Creating a Texture

Initialises OpenGLES texture object

The steps below demonstrate how to create a texture object in OpenGL ES, set its parameters and fill it with texture data.

What are Textures?:

When OpenGL ES draws a polygon to the screen, it must be given colour values for each pixel the polygon covers. The most popular method to do this is called texturing, where the colour data used to colour the polygon is called a texture. A texture is essentially an image, which is sampled by each pixel a polygon covers.

First generate a new texture handle so the application can refer to it.
 	glGenTextures(1, &_texture);

This function binds this texture to the target GL_TEXTURE_2D so texture can be modified. Binding a texture means any OpenGL ES calls which refer to the target, GL_TEXTURE_2D, will affect this texture.

 	glBindTexture(GL_TEXTURE_2D, _texture);

This function generates the texture pattern on-the-fly into a block of CPU-side memory.


These functions set the texture wrap parameters. In this case, the texture will need to repeat if texture co-ordinates go above 1 or below 0.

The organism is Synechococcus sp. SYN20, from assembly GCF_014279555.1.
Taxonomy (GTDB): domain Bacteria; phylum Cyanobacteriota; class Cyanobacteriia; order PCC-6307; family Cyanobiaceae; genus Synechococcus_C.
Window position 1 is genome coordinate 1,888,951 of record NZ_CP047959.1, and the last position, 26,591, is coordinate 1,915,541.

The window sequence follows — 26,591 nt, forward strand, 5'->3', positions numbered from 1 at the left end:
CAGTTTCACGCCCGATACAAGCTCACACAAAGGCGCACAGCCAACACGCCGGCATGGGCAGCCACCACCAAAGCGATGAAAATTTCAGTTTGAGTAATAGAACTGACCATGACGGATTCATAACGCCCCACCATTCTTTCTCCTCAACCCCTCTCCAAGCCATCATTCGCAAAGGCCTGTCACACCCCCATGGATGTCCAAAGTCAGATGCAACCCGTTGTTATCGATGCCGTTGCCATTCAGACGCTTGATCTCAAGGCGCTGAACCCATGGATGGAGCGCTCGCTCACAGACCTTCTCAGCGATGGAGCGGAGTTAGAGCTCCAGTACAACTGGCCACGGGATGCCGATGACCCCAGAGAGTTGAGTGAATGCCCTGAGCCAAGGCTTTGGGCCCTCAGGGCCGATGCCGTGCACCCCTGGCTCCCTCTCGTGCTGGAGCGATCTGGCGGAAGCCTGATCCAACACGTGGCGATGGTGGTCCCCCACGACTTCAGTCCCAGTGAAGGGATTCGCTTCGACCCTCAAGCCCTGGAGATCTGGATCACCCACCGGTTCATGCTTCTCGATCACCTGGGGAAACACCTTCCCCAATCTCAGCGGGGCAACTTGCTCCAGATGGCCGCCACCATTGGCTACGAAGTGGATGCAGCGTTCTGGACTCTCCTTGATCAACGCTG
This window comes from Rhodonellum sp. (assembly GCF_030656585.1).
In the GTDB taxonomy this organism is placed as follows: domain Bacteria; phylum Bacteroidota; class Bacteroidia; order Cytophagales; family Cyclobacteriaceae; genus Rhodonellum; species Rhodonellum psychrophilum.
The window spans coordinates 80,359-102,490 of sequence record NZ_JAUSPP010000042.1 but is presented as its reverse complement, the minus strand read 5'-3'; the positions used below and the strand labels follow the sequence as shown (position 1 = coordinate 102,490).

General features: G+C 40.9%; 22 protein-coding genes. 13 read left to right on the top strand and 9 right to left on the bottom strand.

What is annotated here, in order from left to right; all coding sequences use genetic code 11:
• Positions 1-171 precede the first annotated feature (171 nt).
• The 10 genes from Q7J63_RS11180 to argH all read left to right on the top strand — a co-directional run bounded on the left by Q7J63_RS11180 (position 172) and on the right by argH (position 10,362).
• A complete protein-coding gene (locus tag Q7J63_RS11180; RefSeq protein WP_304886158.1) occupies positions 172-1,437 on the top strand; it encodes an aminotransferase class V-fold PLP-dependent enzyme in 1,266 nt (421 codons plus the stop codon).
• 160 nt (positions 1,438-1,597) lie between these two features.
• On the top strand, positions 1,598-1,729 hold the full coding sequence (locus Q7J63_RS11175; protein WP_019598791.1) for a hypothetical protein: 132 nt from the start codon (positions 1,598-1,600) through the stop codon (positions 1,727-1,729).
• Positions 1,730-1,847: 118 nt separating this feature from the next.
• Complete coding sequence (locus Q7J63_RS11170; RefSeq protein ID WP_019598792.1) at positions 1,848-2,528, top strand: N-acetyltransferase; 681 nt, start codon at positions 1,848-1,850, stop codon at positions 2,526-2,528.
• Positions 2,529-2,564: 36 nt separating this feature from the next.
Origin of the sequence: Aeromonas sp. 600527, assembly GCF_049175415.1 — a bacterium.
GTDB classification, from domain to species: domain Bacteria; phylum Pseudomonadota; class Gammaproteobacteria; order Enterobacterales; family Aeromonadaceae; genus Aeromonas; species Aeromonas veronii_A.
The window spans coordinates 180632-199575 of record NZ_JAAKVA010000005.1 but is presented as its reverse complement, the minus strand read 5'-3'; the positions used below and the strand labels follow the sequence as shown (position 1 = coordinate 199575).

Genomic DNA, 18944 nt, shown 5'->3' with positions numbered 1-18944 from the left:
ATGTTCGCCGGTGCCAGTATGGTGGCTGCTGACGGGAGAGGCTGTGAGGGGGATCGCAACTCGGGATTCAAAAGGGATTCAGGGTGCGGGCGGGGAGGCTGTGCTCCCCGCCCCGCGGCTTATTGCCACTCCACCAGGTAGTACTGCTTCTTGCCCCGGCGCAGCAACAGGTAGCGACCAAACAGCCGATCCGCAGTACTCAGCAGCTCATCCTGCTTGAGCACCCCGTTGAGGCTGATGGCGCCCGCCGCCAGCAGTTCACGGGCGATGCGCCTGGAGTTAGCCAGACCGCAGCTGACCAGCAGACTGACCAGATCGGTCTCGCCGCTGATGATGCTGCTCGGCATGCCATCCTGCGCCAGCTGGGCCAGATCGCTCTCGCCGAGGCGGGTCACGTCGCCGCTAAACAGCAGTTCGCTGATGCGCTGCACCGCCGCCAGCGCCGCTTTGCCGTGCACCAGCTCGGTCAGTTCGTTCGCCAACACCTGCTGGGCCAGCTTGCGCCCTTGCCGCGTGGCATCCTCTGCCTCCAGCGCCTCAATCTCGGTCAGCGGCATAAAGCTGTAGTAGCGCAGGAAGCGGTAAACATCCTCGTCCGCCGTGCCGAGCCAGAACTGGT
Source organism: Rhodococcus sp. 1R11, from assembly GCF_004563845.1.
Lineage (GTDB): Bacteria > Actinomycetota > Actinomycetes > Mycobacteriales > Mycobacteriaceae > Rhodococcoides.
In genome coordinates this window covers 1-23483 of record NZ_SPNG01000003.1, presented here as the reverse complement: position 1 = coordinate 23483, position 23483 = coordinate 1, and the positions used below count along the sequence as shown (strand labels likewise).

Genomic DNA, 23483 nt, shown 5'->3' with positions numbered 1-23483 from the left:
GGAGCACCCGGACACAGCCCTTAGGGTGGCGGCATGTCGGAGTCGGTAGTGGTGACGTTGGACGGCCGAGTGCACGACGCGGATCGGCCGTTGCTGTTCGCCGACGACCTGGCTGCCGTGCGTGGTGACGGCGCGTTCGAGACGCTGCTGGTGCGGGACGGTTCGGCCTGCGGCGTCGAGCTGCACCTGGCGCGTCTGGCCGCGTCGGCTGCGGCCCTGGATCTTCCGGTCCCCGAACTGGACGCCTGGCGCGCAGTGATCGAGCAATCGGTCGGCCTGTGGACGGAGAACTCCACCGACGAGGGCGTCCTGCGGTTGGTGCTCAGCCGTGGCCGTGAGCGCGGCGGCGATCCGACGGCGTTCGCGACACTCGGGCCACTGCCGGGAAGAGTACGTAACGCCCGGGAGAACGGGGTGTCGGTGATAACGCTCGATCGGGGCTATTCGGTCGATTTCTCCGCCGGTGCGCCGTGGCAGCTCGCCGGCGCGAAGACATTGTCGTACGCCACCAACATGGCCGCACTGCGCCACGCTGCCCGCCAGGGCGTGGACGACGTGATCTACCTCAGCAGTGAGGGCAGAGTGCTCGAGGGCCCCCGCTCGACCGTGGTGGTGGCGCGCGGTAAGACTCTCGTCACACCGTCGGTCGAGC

These functions set the minification and magnification filter parameters. In this case, basic filtering without mipmaps is required, so GL_LINEAR is used.


The texture can now be loaded with data.

When calling this function, the properties of the texture image also have to be set. These include:

     1) Level of detail - mipmapping is not used here so this is set to 0 for the base image level.

     2) Internal format and the format - these specify the number of colour components and how pixel data is stored. In this case these are set to RGBA.

     3) Image dimensions.

     4) Border - this is always set to 0.

     5) Type - this is the data type of the pixel data. Here it is set to GL_UNSIGNED_BYTE.

Finally, the _image variable refers to where the actual data is stored in memory.

 	glTexImage2D(GL_TEXTURE_2D, 0, GL_RGBA, imageWidth, imageHeight, 0, GL_RGBA, GL_UNSIGNED_BYTE, _image);

Check for any GL Errors after an GL call.

 	if (!testGLError(_surfaceData, "glTexImage2D"))
 		return false;
 	return true;